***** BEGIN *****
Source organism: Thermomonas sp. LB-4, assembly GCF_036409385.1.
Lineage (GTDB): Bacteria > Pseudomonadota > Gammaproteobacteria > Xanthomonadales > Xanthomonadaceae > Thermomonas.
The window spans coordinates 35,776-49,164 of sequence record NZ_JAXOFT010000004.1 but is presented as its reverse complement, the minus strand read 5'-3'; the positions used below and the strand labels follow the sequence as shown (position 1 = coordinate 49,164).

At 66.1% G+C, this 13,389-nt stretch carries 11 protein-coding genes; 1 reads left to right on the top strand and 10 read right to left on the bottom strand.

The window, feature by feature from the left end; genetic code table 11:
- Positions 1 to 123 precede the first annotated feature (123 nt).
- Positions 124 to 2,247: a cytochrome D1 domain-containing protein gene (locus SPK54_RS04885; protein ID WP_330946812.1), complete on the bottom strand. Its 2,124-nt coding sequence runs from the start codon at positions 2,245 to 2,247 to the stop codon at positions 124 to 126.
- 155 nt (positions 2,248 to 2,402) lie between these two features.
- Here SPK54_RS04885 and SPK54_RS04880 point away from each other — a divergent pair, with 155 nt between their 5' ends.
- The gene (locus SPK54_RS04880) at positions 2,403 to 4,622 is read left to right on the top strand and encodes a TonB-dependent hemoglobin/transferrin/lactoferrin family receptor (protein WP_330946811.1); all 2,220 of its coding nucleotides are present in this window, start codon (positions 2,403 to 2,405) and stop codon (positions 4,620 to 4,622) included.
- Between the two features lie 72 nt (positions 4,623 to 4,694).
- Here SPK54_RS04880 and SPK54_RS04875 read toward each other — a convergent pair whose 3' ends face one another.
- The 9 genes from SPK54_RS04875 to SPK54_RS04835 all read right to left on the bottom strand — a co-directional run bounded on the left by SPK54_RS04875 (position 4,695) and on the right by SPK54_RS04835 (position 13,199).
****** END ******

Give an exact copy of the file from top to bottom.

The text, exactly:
Source organism: Thermomonas sp. LB-4, assembly GCF_036409385.1.
Lineage (GTDB): Bacteria > Pseudomonadota > Gammaproteobacteria > Xanthomonadales > Xanthomonadaceae > Thermomonas.
The window spans coordinates 35,776-49,164 of sequence record NZ_JAXOFT010000004.1 but is presented as its reverse complement, the minus strand read 5'-3'; the positions used below and the strand labels follow the sequence as shown (position 1 = coordinate 49,164).

At 66.1% G+C, this 13,389-nt stretch carries 11 protein-coding genes; 1 reads left to right on the top strand and 10 read right to left on the bottom strand.

The window, feature by feature from the left end; genetic code table 11:
- Positions 1 to 123 precede the first annotated feature (123 nt).
- Positions 124 to 2,247: a cytochrome D1 domain-containing protein gene (locus SPK54_RS04885; protein ID WP_330946812.1), complete on the bottom strand. Its 2,124-nt coding sequence runs from the start codon at positions 2,245 to 2,247 to the stop codon at positions 124 to 126.
- 155 nt (positions 2,248 to 2,402) lie between these two features.
- Here SPK54_RS04885 and SPK54_RS04880 point away from each other — a divergent pair, with 155 nt between their 5' ends.
- The gene (locus SPK54_RS04880) at positions 2,403 to 4,622 is read left to right on the top strand and encodes a TonB-dependent hemoglobin/transferrin/lactoferrin family receptor (protein WP_330946811.1); all 2,220 of its coding nucleotides are present in this window, start codon (positions 2,403 to 2,405) and stop codon (positions 4,620 to 4,622) included.
- Between the two features lie 72 nt (positions 4,623 to 4,694).
- Here SPK54_RS04880 and SPK54_RS04875 read toward each other — a convergent pair whose 3' ends face one another.
- The 9 genes from SPK54_RS04875 to SPK54_RS04835 all read right to left on the bottom strand — a co-directional run bounded on the left by SPK54_RS04875 (position 4,695) and on the right by SPK54_RS04835 (position 13,199).